- Following the teachings of the Bible doesn’t mean that we try to live every single verse, especially when looking at the Old Testament. I will explain this in more detail in my post next week based on the different covenants, but a simple answer, for now, is that some things in the Bible were simply recorded, but that doesn’t mean they are given to us as requirements.
- Though the number of translations hasn’t reduced the accuracy of Scripture, we sometimes need to look back at the Greek or Hebrew to better understand what the full message is. The most straightforward example is the word “love.” We have one word for that while the Greeks had a number of different words for love to reflect the different types. We can look at John 21:15-17 where Jesus asks Peter if he loves Him.
When they had finished breakfast, Jesus said to Simon Peter,“Simon, son of John, do you love me more than these?” He said to him, “Yes, Lord, you know that I love you.” He said to him, “Feed my lambs.” He then said to him a second time, “Simon, son of John, do you love me?” He said to him, “Yes, Lord, you know that I love you.” He said to him, “Tend my sheep.” He said to him the third time, “Simon, son of John, do you love me?” Peter was distressed that he had said to him a third time, “Do you love me?” and he said to him, “Lord, you know everything; you know that I love you.” [Jesus] said to him, “Feed my sheep.”
However, when we look at the Greek, Jesus is referencing agape, the highest, purest form of love the first and second time he questions Peter, while Peter is responding with philia, brotherly love. The last time it is asked, Jesus uses philia, too.
- The translation you use does matter. First, you really should be reading the Bible in its entirety, meaning it contains the Deuterocanonical books. If you are coming from a Protestant background, here are two helpful links (1 & 2) on why these books are important. Second, there are differences between complete equivalence and dynamic equivalence. Depending on what you are looking for, one may suit your needs better than another. For example, this year, I am reading the Bible in its entirety and am more focused on the overall meaning so I use a dynamic equivalence translation. If I were to do a more in-depth study, I would look at a complete equivalence with commentary. Third, there are some translations that take a dynamic equivalence too far and turn it into a bad paraphrase things like The Message. For another good explanation on translations, check out this article by Catholic Answers.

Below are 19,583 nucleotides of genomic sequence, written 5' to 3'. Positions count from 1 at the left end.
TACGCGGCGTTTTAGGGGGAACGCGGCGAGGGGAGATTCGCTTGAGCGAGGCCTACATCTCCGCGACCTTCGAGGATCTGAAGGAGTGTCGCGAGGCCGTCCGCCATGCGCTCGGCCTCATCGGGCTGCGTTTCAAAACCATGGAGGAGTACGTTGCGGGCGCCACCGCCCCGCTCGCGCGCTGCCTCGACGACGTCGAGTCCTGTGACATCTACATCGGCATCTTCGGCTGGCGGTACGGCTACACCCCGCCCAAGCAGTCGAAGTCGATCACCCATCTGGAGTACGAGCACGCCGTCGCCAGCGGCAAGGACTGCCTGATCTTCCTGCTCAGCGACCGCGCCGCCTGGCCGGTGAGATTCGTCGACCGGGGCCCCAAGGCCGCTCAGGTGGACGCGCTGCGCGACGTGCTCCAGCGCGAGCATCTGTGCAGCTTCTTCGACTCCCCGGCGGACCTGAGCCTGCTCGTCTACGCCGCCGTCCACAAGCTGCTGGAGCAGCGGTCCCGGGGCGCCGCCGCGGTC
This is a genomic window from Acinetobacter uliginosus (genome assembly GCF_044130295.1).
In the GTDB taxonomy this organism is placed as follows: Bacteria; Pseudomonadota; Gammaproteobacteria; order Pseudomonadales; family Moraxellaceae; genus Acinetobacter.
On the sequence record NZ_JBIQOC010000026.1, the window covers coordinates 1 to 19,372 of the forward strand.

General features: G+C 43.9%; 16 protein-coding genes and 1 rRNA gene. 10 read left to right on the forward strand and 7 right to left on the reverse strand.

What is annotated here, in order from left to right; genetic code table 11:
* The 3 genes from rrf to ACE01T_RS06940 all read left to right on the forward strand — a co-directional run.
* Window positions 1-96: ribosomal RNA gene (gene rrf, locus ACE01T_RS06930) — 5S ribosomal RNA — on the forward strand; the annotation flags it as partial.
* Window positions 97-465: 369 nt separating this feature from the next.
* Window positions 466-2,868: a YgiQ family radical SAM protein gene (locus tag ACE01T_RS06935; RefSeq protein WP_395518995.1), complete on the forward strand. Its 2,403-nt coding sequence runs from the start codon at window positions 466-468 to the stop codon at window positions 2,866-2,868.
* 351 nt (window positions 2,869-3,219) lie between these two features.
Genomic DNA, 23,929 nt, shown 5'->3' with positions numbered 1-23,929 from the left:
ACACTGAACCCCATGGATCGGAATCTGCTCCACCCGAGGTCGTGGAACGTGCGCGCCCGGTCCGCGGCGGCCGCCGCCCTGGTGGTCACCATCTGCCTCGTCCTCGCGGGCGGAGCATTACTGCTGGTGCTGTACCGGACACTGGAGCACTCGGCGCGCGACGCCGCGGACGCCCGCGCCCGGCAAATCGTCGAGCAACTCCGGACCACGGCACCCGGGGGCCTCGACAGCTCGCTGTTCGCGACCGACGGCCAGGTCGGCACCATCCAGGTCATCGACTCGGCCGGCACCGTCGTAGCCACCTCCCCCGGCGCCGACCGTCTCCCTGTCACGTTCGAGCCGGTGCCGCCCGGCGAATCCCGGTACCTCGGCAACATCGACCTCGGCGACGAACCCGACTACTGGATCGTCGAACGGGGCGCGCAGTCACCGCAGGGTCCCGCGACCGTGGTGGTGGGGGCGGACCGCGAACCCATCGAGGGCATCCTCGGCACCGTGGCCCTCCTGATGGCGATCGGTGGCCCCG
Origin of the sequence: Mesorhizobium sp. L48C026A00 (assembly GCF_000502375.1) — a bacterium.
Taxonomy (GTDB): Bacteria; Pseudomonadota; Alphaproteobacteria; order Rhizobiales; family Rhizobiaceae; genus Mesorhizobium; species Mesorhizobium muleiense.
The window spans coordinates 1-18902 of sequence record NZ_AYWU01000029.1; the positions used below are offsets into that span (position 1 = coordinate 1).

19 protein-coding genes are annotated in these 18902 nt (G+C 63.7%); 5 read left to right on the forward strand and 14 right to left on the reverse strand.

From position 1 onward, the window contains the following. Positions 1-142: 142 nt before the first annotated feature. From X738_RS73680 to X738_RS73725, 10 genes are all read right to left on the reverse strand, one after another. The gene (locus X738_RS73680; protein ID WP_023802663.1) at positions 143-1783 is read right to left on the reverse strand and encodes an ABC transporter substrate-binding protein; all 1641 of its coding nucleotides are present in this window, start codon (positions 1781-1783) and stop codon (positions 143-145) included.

- Our personal interpretations can be wrong. It is possible that our own perceptions can overshadow the true meaning of a passage. Fortunately, God is aware of our weaknesses and allows for guidance in Scriptural interpretation. An instructor for a course I was taking on the Creed shared a story about his friend who used to be a Protestant minister.When the minister was leading a Bible study, two men got into an argument about the meaning of a particular verse. One man declared that he was guided by the Holy Spirit due to the gifts he received at baptism so his interpretation was right. The other man responded by saying that he was guided by the Holy Spirit due to the gifts he received at baptism so his interpretation was right. At that point, the minister realized he could not remain a Protestant; he realized he needed to become Catholic. Here are two helpful resources for more information on authority of Biblical interpretation (1 & 2).
- There is always something new you can get from the Bible. It is impossible to read the Bible too many times. The Bible is the only book where we are in constant and direct communication with the author. It is the living word of God. Take advantage of that and find ways to go deeper into Scripture be it praying through particular verses, looking at reputable commentaries, or seeking more information about it.
What things have helped you to better understand Scripture?
*You can access the entire Catechism of the Catholic Church for free online from the Vatican’s website. However, if you would like to purchase a physical copy, here are some affiliate links (“Big Green” or other). Affiliate links just mean I get a small commission from your purchase at no extra cost to you. You can read more about them here.